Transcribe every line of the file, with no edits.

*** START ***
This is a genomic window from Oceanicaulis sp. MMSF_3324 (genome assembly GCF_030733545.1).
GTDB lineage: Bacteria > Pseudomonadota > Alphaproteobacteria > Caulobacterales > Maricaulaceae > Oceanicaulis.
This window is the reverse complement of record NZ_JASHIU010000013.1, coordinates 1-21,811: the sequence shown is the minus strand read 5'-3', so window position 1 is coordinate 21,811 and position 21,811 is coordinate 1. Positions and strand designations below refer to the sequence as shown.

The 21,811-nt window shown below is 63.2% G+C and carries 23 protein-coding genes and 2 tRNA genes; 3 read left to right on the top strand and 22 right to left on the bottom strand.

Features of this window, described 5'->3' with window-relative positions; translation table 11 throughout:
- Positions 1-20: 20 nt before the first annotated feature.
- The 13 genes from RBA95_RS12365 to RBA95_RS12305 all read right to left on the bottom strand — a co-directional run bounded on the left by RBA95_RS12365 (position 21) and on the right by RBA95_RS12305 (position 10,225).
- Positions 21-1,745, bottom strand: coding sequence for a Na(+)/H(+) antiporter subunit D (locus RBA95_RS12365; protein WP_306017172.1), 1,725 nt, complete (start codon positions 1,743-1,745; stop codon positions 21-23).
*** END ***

This is a genomic window from Oceanicaulis sp. MMSF_3324 (genome assembly GCF_030733545.1).
GTDB lineage: Bacteria > Pseudomonadota > Alphaproteobacteria > Caulobacterales > Maricaulaceae > Oceanicaulis.
This window is the reverse complement of record NZ_JASHIU010000013.1, coordinates 1-21,811: the sequence shown is the minus strand read 5'-3', so window position 1 is coordinate 21,811 and position 21,811 is coordinate 1. Positions and strand designations below refer to the sequence as shown.

The 21,811-nt window shown below is 63.2% G+C and carries 23 protein-coding genes and 2 tRNA genes; 3 read left to right on the top strand and 22 right to left on the bottom strand.

Features of this window, described 5'->3' with window-relative positions; translation table 11 throughout:
- Positions 1-20: 20 nt before the first annotated feature.
- The 13 genes from RBA95_RS12365 to RBA95_RS12305 all read right to left on the bottom strand — a co-directional run bounded on the left by RBA95_RS12365 (position 21) and on the right by RBA95_RS12305 (position 10,225).
- Positions 21-1,745, bottom strand: coding sequence for a Na(+)/H(+) antiporter subunit D (locus RBA95_RS12365; protein WP_306017172.1), 1,725 nt, complete (start codon positions 1,743-1,745; stop codon positions 21-23).